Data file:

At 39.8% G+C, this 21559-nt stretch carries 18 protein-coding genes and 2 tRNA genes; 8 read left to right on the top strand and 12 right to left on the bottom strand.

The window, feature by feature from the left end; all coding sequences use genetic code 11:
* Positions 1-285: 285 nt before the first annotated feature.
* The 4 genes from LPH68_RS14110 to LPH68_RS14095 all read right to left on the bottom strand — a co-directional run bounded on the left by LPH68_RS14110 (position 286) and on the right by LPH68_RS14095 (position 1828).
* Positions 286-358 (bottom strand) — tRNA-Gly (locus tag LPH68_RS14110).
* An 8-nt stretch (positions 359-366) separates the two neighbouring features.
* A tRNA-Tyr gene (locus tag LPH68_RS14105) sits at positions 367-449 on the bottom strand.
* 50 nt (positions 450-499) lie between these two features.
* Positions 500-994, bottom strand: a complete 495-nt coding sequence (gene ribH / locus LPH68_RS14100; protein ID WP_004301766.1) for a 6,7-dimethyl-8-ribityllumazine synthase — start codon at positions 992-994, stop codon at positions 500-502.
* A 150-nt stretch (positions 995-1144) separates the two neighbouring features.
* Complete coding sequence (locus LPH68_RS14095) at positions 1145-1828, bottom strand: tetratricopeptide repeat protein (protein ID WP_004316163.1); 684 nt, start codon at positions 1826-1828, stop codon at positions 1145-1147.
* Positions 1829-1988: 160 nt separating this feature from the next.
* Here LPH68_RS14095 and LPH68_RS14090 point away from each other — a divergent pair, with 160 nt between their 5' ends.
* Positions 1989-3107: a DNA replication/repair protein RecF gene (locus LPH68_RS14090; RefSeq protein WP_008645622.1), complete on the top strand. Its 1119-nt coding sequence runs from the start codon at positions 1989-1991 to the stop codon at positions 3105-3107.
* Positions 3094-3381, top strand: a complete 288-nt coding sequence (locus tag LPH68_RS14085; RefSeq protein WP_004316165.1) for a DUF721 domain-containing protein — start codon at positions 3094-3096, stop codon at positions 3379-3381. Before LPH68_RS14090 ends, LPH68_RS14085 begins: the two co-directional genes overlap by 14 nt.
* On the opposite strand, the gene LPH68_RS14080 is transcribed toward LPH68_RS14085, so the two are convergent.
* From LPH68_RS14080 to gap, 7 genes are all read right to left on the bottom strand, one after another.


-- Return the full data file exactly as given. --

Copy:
At 39.8% G+C, this 21559-nt stretch carries 18 protein-coding genes and 2 tRNA genes; 8 read left to right on the top strand and 12 right to left on the bottom strand.

The window, feature by feature from the left end; all coding sequences use genetic code 11:
* Positions 1-285: 285 nt before the first annotated feature.
* The 4 genes from LPH68_RS14110 to LPH68_RS14095 all read right to left on the bottom strand — a co-directional run bounded on the left by LPH68_RS14110 (position 286) and on the right by LPH68_RS14095 (position 1828).
* Positions 286-358 (bottom strand) — tRNA-Gly (locus tag LPH68_RS14110).
* An 8-nt stretch (positions 359-366) separates the two neighbouring features.
* A tRNA-Tyr gene (locus tag LPH68_RS14105) sits at positions 367-449 on the bottom strand.
* 50 nt (positions 450-499) lie between these two features.
* Positions 500-994, bottom strand: a complete 495-nt coding sequence (gene ribH / locus LPH68_RS14100; protein ID WP_004301766.1) for a 6,7-dimethyl-8-ribityllumazine synthase — start codon at positions 992-994, stop codon at positions 500-502.
* A 150-nt stretch (positions 995-1144) separates the two neighbouring features.
* Complete coding sequence (locus LPH68_RS14095) at positions 1145-1828, bottom strand: tetratricopeptide repeat protein (protein ID WP_004316163.1); 684 nt, start codon at positions 1826-1828, stop codon at positions 1145-1147.
* Positions 1829-1988: 160 nt separating this feature from the next.
* Here LPH68_RS14095 and LPH68_RS14090 point away from each other — a divergent pair, with 160 nt between their 5' ends.
* Positions 1989-3107: a DNA replication/repair protein RecF gene (locus LPH68_RS14090; RefSeq protein WP_008645622.1), complete on the top strand. Its 1119-nt coding sequence runs from the start codon at positions 1989-1991 to the stop codon at positions 3105-3107.
* Positions 3094-3381, top strand: a complete 288-nt coding sequence (locus tag LPH68_RS14085; RefSeq protein WP_004316165.1) for a DUF721 domain-containing protein — start codon at positions 3094-3096, stop codon at positions 3379-3381. Before LPH68_RS14090 ends, LPH68_RS14085 begins: the two co-directional genes overlap by 14 nt.
* On the opposite strand, the gene LPH68_RS14080 is transcribed toward LPH68_RS14085, so the two are convergent.
* From LPH68_RS14080 to gap, 7 genes are all read right to left on the bottom strand, one after another.